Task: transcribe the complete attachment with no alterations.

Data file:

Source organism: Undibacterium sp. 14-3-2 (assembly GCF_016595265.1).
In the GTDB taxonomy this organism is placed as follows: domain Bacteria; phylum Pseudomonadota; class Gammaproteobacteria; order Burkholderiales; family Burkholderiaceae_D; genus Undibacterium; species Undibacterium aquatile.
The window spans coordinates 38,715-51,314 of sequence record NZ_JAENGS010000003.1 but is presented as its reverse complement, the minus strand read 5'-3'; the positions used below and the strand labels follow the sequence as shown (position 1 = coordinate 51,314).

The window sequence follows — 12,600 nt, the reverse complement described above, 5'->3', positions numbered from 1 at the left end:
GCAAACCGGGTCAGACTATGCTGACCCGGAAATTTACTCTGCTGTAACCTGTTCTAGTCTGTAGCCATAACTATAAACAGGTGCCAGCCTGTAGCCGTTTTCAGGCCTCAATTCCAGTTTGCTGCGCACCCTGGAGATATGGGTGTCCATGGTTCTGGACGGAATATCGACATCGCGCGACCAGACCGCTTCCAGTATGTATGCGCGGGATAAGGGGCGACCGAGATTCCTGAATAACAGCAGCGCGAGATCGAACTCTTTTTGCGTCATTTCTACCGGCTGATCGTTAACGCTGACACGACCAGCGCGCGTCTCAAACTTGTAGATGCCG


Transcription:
Source organism: Undibacterium sp. 14-3-2 (assembly GCF_016595265.1).
In the GTDB taxonomy this organism is placed as follows: domain Bacteria; phylum Pseudomonadota; class Gammaproteobacteria; order Burkholderiales; family Burkholderiaceae_D; genus Undibacterium; species Undibacterium aquatile.
The window spans coordinates 38,715-51,314 of sequence record NZ_JAENGS010000003.1 but is presented as its reverse complement, the minus strand read 5'-3'; the positions used below and the strand labels follow the sequence as shown (position 1 = coordinate 51,314).

The window sequence follows — 12,600 nt, the reverse complement described above, 5'->3', positions numbered from 1 at the left end:
GCAAACCGGGTCAGACTATGCTGACCCGGAAATTTACTCTGCTGTAACCTGTTCTAGTCTGTAGCCATAACTATAAACAGGTGCCAGCCTGTAGCCGTTTTCAGGCCTCAATTCCAGTTTGCTGCGCACCCTGGAGATATGGGTGTCCATGGTTCTGGACGGAATATCGACATCGCGCGACCAGACCGCTTCCAGTATGTATGCGCGGGATAAGGGGCGACCGAGATTCCTGAATAACAGCAGCGCGAGATCGAACTCTTTTTGCGTCATTTCTACCGGCTGATCGTTAACGCTGACACGACCAGCGCGCGTCTCAAACTTGTAGATGCCG